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In Battle to Save America’s Wild Horses, Activists Engage in Disruption

January 26, 2015 by Leave a Comment


The News

The U.S. government is waging a war on America’s wild horses, and Friends of Animals (FOA) is getting increasingly aggressive in its efforts to stop it.

FOA asserts that the Bureau of Land Management (BLM) – the federal agency charged with protecting wild horses – is wiping them out on behalf of powerful ranchers who want the public land to graze their cattle. The government either sterilizes the horses with PZP or uses low-flying helicopters to chase them into fenced-in traps which bring them – and their freedom – to a screeching halt.

Helicopters chase terrified horses into traps (photo: returntofreedom.org)

Helicopters chase terrified horses into traps (photo: returntofreedom.org)

“The BLM is exterminating wild horses because cattle ranchers regard them as pests,” said Edita Birnkrant, Director of Campaigns for Friends of Animals. “But we’ve reach a tipping point. To save those who remain, we must disrupt business as usual.”

At a recent BLM meeting in Nevada, Ms. Birnkrant seized control of the microphone and announced that the “BLM is managing wild horses to extinction through roundups and PZP” and “pimping our land out to ranchers.” Within minutes, she and her colleague Nicole Rivard, who filmed the protest, were escorted out of the conference room and expelled from the hotel, in spite of the fact that they were paying guests.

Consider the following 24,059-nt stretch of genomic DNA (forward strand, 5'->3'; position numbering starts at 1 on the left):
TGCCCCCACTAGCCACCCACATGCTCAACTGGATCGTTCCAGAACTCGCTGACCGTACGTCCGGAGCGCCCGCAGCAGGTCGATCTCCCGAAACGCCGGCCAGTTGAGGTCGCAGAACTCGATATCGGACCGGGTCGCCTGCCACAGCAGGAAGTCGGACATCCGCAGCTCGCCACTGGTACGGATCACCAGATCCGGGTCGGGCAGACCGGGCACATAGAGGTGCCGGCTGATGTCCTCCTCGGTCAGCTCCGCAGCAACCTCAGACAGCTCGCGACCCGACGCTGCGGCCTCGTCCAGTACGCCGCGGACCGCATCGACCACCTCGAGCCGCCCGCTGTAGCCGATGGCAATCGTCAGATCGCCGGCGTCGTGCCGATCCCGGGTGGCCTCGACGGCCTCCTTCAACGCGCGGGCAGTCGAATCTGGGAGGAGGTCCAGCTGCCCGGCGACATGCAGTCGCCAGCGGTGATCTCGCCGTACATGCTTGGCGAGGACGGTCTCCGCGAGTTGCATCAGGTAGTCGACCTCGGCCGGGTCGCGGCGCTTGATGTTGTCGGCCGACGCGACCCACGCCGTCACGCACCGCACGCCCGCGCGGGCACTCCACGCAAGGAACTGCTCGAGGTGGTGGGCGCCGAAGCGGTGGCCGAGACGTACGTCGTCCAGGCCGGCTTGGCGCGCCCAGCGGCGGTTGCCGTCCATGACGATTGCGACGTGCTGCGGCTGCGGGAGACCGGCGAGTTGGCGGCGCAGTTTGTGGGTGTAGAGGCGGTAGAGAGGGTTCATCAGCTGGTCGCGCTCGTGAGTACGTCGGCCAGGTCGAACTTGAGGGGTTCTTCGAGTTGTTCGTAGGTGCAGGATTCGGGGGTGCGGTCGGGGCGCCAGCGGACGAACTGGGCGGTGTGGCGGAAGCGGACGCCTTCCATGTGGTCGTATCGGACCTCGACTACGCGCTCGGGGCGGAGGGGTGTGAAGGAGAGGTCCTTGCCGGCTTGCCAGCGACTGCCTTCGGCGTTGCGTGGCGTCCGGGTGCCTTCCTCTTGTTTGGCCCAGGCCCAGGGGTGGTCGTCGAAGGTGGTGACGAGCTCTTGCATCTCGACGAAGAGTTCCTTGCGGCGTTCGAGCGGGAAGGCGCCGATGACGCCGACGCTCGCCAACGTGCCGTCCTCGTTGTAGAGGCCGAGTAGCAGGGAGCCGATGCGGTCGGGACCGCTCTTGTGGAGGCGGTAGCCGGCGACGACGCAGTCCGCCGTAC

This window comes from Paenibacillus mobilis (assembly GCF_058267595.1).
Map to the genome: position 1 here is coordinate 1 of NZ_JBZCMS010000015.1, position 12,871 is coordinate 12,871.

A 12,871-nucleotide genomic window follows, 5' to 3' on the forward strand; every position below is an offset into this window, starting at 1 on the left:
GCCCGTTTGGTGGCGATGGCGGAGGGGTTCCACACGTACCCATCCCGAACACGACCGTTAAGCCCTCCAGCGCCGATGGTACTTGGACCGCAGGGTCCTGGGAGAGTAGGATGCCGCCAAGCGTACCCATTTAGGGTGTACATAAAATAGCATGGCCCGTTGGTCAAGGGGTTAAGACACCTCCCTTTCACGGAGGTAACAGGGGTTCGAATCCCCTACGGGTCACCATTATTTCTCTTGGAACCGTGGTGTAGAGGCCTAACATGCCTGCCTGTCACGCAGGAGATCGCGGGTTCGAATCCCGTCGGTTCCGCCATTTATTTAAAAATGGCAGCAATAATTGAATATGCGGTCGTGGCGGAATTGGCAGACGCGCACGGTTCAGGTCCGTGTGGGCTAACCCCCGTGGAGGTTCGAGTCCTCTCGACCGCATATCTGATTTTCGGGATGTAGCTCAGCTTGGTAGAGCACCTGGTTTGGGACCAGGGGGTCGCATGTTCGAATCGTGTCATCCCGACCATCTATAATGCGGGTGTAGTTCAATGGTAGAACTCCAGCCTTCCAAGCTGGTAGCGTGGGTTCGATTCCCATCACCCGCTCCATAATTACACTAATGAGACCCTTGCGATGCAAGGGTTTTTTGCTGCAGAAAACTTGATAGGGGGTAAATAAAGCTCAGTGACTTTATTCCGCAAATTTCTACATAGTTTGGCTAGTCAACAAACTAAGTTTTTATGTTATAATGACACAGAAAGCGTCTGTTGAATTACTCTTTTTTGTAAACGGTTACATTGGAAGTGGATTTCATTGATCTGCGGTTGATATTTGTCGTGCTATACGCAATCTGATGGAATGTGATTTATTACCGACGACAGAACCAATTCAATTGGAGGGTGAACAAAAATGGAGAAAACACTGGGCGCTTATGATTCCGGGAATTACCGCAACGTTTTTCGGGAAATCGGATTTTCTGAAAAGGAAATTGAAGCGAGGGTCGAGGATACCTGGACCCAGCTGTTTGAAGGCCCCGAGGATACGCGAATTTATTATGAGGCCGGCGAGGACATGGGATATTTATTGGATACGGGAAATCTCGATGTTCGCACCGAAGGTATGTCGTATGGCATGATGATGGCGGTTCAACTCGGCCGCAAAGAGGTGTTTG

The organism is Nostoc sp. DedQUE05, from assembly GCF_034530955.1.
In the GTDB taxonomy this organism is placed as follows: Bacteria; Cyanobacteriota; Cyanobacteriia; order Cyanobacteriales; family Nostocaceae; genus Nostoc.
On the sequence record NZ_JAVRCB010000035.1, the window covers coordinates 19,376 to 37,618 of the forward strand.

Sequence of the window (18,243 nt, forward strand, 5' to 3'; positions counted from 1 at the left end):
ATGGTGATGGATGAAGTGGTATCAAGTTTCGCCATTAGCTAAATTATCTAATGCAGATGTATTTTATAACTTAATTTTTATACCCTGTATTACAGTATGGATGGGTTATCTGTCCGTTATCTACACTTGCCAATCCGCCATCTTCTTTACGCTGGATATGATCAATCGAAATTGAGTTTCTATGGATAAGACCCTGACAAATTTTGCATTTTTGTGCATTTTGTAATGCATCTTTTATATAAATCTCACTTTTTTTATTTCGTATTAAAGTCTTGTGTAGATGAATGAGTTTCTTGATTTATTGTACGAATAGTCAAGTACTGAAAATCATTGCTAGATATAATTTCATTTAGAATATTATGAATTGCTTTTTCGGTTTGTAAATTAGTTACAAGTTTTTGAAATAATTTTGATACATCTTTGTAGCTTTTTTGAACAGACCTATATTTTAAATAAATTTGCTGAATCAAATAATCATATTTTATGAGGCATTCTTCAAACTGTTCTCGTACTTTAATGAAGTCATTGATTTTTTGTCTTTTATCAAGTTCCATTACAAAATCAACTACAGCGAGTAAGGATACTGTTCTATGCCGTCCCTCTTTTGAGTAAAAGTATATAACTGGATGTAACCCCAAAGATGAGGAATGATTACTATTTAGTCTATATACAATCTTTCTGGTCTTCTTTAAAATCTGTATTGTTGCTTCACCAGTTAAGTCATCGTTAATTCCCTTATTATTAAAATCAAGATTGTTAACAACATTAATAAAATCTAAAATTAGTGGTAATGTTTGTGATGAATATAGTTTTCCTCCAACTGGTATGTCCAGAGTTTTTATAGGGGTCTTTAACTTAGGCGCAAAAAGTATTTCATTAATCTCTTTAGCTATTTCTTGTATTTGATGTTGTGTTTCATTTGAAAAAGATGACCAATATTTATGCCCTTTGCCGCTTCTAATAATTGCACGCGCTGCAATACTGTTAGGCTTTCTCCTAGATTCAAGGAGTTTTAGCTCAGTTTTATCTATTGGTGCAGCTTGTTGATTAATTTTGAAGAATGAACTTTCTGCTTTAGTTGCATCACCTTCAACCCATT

The Nevada disruption was not FOA’s first act of civil disobedience. In September, 15 protesters with FOA occupied the BLM’s Wyoming office and temporarily blocked the entrance to a nearby holding pen for wild horses.

Activists block entrance to horse holding pen

Activists block entrance to horse holding pen

In an effort to protect the remaining horses, FOA isn’t just relying on provocative protests. In June 2014, the organization filed a petition it with the U.S. Fish & Wildlife Service to list North American wild horses as endangered under the Federal Endangered Species Act. They expect an answer within the next five months.

The BLM vehemently denies allegations by horse advocates and claims that it works to “ensure that healthy herds thrive on healthy rangelands.” But the “smaller print” on its website reveals the conflict of interest that FOA and other groups describe: “The BLM monitors rangeland conditions . . . to determine the number of animals, including livestock and wildlife, that the land can support.” Why does federal government allow privately-owned “livestock” on public land in the first place? Also, isn’t the BLM’s use of tax dollars to round up wild horses on behalf of cattle ranchers really just a meat subsidy covered in horse blood?

Cattle graze on public land (photo: thewildlifenews.com)

Cattle graze on public land (photo: thewildlifenews.com)

On it’s website, the BLM also states that it “gathers excess wild horses and burros from areas where vegetation and water could become scarce if too many animals use the area.” What it fails to mention, of course, is that private cattle who are brought onto the public land consume far more water and vegetation than the wild horses.

Before Ms. Birnkrant disrupted the BLM meeting in Nevada, she heard a cattle rancher tell a BLM representative that he “wants to open a horse butcher shop.” The two of them, she said, had a big laugh.

Wild horses in BLM trap (photo: equineink.com)

Wild horses in BLM trap (photo: equineink.com)